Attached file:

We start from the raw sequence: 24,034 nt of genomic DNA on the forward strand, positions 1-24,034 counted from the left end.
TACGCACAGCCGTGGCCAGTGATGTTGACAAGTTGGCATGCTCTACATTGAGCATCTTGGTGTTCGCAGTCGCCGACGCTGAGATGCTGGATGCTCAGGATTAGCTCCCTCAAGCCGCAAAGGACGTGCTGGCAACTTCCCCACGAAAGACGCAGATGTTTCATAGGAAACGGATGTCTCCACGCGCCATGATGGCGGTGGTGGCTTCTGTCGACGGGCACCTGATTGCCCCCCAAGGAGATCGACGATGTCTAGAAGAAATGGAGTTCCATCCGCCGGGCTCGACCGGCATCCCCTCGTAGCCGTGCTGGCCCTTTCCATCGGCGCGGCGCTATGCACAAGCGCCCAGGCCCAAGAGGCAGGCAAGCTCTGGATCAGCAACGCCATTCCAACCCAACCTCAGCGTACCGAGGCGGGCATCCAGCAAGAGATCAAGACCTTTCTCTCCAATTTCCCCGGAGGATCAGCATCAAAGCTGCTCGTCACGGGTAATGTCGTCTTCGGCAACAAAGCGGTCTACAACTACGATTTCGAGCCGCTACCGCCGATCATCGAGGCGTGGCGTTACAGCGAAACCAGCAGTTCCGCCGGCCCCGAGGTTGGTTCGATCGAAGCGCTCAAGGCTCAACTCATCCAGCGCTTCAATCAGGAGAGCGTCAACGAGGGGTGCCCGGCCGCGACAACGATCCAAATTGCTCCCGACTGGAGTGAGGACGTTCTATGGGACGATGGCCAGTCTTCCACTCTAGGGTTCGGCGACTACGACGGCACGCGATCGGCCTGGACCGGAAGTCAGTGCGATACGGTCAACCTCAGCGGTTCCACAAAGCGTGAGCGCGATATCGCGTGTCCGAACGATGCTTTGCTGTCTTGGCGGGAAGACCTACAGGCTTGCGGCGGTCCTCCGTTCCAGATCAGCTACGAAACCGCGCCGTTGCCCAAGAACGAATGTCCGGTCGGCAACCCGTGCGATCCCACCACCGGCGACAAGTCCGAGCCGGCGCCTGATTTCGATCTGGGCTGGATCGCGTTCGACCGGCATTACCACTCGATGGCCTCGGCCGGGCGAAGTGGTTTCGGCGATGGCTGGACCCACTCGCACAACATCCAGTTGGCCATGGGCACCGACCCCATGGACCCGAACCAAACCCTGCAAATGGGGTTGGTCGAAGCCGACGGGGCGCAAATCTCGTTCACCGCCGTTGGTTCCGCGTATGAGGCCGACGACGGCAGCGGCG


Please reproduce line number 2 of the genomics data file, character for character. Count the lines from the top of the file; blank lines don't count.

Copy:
TACGCACAGCCGTGGCCAGTGATGTTGACAAGTTGGCATGCTCTACATTGAGCATCTTGGTGTTCGCAGTCGCCGACGCTGAGATGCTGGATGCTCAGGATTAGCTCCCTCAAGCCGCAAAGGACGTGCTGGCAACTTCCCCACGAAAGACGCAGATGTTTCATAGGAAACGGATGTCTCCACGCGCCATGATGGCGGTGGTGGCTTCTGTCGACGGGCACCTGATTGCCCCCCAAGGAGATCGACGATGTCTAGAAGAAATGGAGTTCCATCCGCCGGGCTCGACCGGCATCCCCTCGTAGCCGTGCTGGCCCTTTCCATCGGCGCGGCGCTATGCACAAGCGCCCAGGCCCAAGAGGCAGGCAAGCTCTGGATCAGCAACGCCATTCCAACCCAACCTCAGCGTACCGAGGCGGGCATCCAGCAAGAGATCAAGACCTTTCTCTCCAATTTCCCCGGAGGATCAGCATCAAAGCTGCTCGTCACGGGTAATGTCGTCTTCGGCAACAAAGCGGTCTACAACTACGATTTCGAGCCGCTACCGCCGATCATCGAGGCGTGGCGTTACAGCGAAACCAGCAGTTCCGCCGGCCCCGAGGTTGGTTCGATCGAAGCGCTCAAGGCTCAACTCATCCAGCGCTTCAATCAGGAGAGCGTCAACGAGGGGTGCCCGGCCGCGACAACGATCCAAATTGCTCCCGACTGGAGTGAGGACGTTCTATGGGACGATGGCCAGTCTTCCACTCTAGGGTTCGGCGACTACGACGGCACGCGATCGGCCTGGACCGGAAGTCAGTGCGATACGGTCAACCTCAGCGGTTCCACAAAGCGTGAGCGCGATATCGCGTGTCCGAACGATGCTTTGCTGTCTTGGCGGGAAGACCTACAGGCTTGCGGCGGTCCTCCGTTCCAGATCAGCTACGAAACCGCGCCGTTGCCCAAGAACGAATGTCCGGTCGGCAACCCGTGCGATCCCACCACCGGCGACAAGTCCGAGCCGGCGCCTGATTTCGATCTGGGCTGGATCGCGTTCGACCGGCATTACCACTCGATGGCCTCGGCCGGGCGAAGTGGTTTCGGCGATGGCTGGACCCACTCGCACAACATCCAGTTGGCCATGGGCACCGACCCCATGGACCCGAACCAAACCCTGCAAATGGGGTTGGTCGAAGCCGACGGGGCGCAAATCTCGTTCACCGCCGTTGGTTCCGCGTATGAGGCCGACGACGGCAGCGGCG